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About 10 minutes away from O'hare Airport is this charming little restaurant. My dining companion and myself were the only two non Japanese people in this place. One the surface, the Chicago Suburbs appear to be a collection of Italian Beef, Pizza and Italian Restaurants. But, with some looking around, I have managed to find some really interesting places. There are Indian Enclaves, lots of little Mexican Taco Joints, Korean BBQ restaurants, some decent Thai and Vietnamese Spots.

 

Tonight, i tracked down this charming little spot. While they have sushi available, it appears the way to here is the cooked offerings..

 

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The menu here is adorable.. A book of drawn menu items.

 

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We started with tempura smelts over raw onions and julienned peppers soaked in a ponzu/soy sauce:

 

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Super tender little bits of chicken with garlic, miso on the side: I could have eaten 20 of these things and called it a night

 

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Tomago:

 

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Chowan mushi:

 

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Assortment of sushi: Octopus, clam, yellow tail, mackerel, raw shrimp, cooked shrimp and fluke. The clam and the yellow tail stood out as very good. the rest, was good but, not great.

 

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A really special little spot. It has taken me a few years and several mediocre to terrible places to find this spot.. Very exciting, I look forward to eating my way through the menu.

 

 

 

 

 

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Went back with a couple more folks tonight:

 

We started with the clams in a ginger broth..

 

Delicious.

 

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Takoyaki:

 

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Grilled garlic chicken and grilled chicken grizzle:

 

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grilled tuna:

 

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A few chowan mushi, spicy tuna roll and a couple of pieces of yellow tail:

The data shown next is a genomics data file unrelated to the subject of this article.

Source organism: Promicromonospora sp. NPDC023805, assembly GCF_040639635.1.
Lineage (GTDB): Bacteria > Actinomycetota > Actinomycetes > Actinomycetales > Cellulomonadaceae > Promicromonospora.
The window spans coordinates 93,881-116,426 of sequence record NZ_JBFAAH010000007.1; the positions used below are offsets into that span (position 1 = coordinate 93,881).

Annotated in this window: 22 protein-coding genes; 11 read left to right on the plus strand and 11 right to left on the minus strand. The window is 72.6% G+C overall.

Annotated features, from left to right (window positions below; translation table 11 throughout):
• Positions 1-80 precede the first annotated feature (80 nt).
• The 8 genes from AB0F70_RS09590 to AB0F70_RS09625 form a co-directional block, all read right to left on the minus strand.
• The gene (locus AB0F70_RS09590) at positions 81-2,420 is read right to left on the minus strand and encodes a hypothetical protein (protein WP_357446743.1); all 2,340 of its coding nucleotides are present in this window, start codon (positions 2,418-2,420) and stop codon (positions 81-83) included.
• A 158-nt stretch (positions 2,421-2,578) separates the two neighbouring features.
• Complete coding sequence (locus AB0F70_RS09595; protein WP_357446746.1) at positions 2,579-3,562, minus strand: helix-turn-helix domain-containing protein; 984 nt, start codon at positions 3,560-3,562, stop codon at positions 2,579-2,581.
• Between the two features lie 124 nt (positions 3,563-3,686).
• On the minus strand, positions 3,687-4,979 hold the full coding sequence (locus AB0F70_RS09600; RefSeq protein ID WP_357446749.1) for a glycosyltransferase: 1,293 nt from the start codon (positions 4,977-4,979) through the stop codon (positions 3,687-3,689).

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tonight, my one guest was the only woman eating in the restaurant and we were the only non Japanese.

 

fun night.. anyone know how to read the specials?

 

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They have buta kakuni made using kurobuta. You'd like it. Who doesn't like braised pork belly?

 

They also have nanohana (rapeseed) tempura. I don't think I've seen that much outside Japan. Might be worth ordering just to try it (I'm not a huge fan of nanohana, but I'll eat it).

 

I'd also get the katsuo tataki, and any of the kaki dishes (I love kaki-fry--just fried oysters with panko breading). And the anago tempura.

 

There are lots of fish specials (especially hamachi which is at its best around now), some stuff with goya, different tempura dishes, etc. Maybe I'll do a list tomorrow (though I can't read all of the specials). Some of it's not very clear, but I'll do my best!

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Too bad! I was going through the menu a little more thoroughly, and they have a lot of interesting stuff that is very typically found in Japanese restaurants in Japan, but not typically in average North American Japanese restaurants. And they really seem to focus on what's available seasonally, again, very typical for restaurants in Japan, but less frequent in Japanese restaurants in North America.

 

Was it very expensive? In Japan a place like that would probably have average prices (or a little more expensive), but I'm guessing for Chicago, it was probably a little expensive (although it still looks like a very homely place, so who knows?).

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they really seem to focus on what's available seasonally, again, very typical for restaurants in Japan, but less frequent in Japanese restaurants in North America.

 

I agree. Lots of items that would be familiar at a homey izakaya in Japan. Braised daikon is a classic cold-weather dish.  Chikuzenni (second dish on the last column) -- stewed chicken and root vegetables -- is like a country cousin to the braised pork belly. Homemade fish cakes could be good as well.

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It's so funny, as I spotted the board and asked our waitress if there were any specials.. She said, no, there are no specials. I don't understand when places with non english special menus don't take the time to either translate them for you verbally or on paper. The amount of effort seems so minimal to me. Especially when the staff speaks perfectly good English.

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Too bad! I was going through the menu a little more thoroughly, and they have a lot of interesting stuff that is very typically found in Japanese restaurants in Japan, but not typically in average North American Japanese restaurants. And they really seem to focus on what's available seasonally, again, very typical for restaurants in Japan, but less frequent in Japanese restaurants in North America.

 

Was it very expensive? In Japan a place like that would probably have average prices (or a little more expensive), but I'm guessing for Chicago, it was probably a little expensive (although it still looks like a very homely place, so who knows?).

 

It was not expensive. Average dish was 7 dollars. Dinner was 50 bucks a head w/ drinking but, without it was a 27 a head.

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